Social Security needs to be fixed before the program's funds are able to pay full benefits, according to congressional leaders.

That is the end of the consensus.

On Capitol Hill, leaders from both the Republican and Democratic parties discuss the issue.

Personal Finance explains how taxes on Social Security benefits may change.

The trustees report included a new projected date for when the program's combined funds will become exhausted. 80% of benefits will be paid at that time.

Last year's date was one year later. The program has a deficit over the course of 75 years.

House Republicans held a meeting last week to discuss their contention that the Democrats' proposal doesn't put Social Security programs on a sustainable footing.

Kevin Brady is the leader of the House Ways and Means Committee.

The proposal of a new bill to reform the program was part of the June Senate hearing.

"Our job is not to cut Social Security, is not to raise the retirement age, as many of my Republican colleagues would have us do."

Every person in this country with a disability can retire with the security they need if Social Security is expanded.

Social Security's financial outlook may be underestimated by the trustees report. The report doesn't account for inflation in the months since it was based on data.

Lawmakers can either raise taxes or cut benefits to fix the program.

Democrats advocate for tax increases. In order to make benefits more generous, the plans call for raising payroll taxes. Workers and employers pay an average of 6.2% on their wages.

To get real progress, it’s going to require people sitting down across the table from each other and talking ...

The Social Security 2100 Act: A Sacred Trust is one of the Democratic plans.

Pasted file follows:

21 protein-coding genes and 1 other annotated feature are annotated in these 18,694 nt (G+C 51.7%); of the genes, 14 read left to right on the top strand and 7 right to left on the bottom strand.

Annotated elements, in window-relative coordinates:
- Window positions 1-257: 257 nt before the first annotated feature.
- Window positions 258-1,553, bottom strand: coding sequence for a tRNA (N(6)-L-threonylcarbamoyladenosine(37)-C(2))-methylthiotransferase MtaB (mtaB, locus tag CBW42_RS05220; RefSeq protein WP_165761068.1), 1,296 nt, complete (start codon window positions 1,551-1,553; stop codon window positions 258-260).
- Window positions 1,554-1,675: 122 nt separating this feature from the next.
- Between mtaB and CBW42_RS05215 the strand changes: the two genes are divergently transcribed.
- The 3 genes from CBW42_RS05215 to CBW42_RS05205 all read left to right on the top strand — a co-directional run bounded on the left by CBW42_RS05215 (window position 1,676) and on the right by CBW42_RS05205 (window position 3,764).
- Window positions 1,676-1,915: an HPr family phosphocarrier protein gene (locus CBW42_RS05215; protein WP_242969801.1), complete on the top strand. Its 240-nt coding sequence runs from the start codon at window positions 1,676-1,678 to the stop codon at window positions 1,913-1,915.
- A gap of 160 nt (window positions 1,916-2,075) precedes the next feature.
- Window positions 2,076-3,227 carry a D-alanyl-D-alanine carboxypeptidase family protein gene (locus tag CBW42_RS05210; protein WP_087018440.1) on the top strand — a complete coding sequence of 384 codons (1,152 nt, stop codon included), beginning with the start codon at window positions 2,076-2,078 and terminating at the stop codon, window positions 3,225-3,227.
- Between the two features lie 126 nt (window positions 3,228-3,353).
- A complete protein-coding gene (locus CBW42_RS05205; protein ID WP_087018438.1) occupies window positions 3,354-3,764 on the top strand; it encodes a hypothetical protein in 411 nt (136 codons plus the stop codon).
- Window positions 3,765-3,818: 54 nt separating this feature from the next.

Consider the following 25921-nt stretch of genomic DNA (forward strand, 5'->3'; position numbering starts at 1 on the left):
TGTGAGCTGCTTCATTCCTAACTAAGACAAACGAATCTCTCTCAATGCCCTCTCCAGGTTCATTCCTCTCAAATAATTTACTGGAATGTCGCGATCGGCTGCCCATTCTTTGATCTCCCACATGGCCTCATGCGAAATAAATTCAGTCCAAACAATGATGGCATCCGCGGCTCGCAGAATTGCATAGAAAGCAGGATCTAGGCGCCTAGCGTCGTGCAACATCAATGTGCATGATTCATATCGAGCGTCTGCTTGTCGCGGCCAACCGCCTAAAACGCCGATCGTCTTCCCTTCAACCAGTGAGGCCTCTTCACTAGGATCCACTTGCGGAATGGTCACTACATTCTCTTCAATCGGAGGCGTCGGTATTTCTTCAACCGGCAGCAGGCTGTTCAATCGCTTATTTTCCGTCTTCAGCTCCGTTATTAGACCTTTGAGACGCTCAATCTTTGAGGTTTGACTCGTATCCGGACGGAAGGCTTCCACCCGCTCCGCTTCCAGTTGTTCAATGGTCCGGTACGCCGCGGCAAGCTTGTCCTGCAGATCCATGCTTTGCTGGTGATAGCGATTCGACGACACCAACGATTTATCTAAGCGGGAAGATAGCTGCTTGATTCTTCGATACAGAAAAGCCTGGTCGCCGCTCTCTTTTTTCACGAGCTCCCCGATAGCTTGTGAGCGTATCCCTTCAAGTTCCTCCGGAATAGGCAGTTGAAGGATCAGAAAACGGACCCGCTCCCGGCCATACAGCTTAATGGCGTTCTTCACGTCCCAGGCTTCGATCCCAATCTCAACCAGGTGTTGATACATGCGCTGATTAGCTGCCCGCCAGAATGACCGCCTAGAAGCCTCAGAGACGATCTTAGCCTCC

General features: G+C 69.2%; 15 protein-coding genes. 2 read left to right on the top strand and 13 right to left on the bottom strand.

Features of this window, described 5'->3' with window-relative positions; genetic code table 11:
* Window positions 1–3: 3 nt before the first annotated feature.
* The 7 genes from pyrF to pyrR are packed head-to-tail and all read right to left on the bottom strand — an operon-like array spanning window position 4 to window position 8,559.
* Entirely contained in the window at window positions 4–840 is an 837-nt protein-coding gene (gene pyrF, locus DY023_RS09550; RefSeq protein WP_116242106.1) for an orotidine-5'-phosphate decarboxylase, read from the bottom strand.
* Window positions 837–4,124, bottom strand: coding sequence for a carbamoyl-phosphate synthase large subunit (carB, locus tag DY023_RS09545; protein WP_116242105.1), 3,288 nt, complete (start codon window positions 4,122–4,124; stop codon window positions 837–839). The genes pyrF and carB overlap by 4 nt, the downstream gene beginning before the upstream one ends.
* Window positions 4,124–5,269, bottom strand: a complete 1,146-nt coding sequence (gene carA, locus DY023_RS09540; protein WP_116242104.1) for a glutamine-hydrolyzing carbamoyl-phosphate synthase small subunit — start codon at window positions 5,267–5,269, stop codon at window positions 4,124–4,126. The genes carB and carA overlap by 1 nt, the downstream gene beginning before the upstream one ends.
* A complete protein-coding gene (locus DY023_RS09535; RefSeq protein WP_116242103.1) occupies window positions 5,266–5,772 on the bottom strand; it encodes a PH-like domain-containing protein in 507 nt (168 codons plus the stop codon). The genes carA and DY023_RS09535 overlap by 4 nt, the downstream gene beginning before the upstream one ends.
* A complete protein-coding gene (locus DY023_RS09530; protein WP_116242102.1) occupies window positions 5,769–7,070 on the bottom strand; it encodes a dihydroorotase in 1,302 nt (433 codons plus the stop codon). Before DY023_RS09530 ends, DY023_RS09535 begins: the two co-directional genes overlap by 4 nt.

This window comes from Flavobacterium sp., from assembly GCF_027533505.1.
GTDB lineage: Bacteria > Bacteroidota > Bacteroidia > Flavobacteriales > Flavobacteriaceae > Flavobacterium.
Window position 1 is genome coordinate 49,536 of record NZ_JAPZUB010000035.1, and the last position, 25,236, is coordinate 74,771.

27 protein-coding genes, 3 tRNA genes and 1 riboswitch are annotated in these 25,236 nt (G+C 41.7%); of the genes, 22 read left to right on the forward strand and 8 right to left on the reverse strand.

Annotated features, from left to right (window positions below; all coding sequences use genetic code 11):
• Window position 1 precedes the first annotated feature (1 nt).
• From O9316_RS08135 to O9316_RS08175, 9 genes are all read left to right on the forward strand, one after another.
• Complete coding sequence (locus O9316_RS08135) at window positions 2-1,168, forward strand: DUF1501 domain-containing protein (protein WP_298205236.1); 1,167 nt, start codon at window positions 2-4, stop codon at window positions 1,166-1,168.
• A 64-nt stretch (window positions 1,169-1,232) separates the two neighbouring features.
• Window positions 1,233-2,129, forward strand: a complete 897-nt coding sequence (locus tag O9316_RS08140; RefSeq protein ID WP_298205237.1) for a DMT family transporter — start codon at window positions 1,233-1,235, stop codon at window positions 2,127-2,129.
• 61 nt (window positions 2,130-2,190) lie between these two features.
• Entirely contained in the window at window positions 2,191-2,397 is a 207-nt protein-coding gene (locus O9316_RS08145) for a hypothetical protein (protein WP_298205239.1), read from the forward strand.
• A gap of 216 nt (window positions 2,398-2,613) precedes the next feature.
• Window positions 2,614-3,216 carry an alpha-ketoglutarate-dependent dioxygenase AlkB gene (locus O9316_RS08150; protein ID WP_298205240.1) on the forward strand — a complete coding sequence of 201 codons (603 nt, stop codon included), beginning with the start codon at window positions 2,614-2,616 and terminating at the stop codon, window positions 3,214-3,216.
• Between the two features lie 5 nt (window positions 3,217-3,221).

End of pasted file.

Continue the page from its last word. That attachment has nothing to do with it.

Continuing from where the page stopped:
There would be tax increases under the plan put forward by Warren.

The tax proposals were non-starters according to Republicans. Republican House leaders talked about the negative effects of higher payroll taxes on small businesses.

Rep. John Larson, D-Conn., and other lawmakers discuss the Social Security 2100 Act, which would include increased minimum benefits, on Capitol Hill on Oct. 26, 2021.

Lindsey Graham said at the June Senate hearing that taxing the wealthy would not save Social Security.

Graham said the wealthier may have to take a little less in benefits. He said that the retirement age will need to be raised for younger people.

Graham said that he would be willing to take less to save Social Security for people who need it more than he does. It will take a lot of commitment from all of us.

At the House meeting last week, Jodey Arrington asked if Republicans could only do this through reconciliation or some other mechanism.

There are also proposals put forward by Democrats.

The need for bipartisanship was emphasized by Republicans at the Senate hearing. Romney said that they would not save it if they didn't come up with a solution.

The TRUST Act would create bipartisan committees to come up with changes to resolve the program's problems. Expansion of the program could lead to decisions to benefit cuts that are not open to the public.

Scott's proposal to sunset the program every five years received some opposition.

Scott proposed that Congress review the programs.

He said he wouldn't support cuts to Social Security.

Getting both sides of the aisle to agree on reforms will be the greatest challenge.

He invited Republicans to support his proposal to improve the program and protect benefits. "I encourage my Republican colleagues to join us in helping America's seniors, children and people with disabilities."

The Bipartisan Policy Center's director of economic policy said that serious discussions between the parties will be needed to get something done.

To get real progress, it's going to require people sitting down across the table from each other and talking through what these issues look like and what potential bipartisan solutions are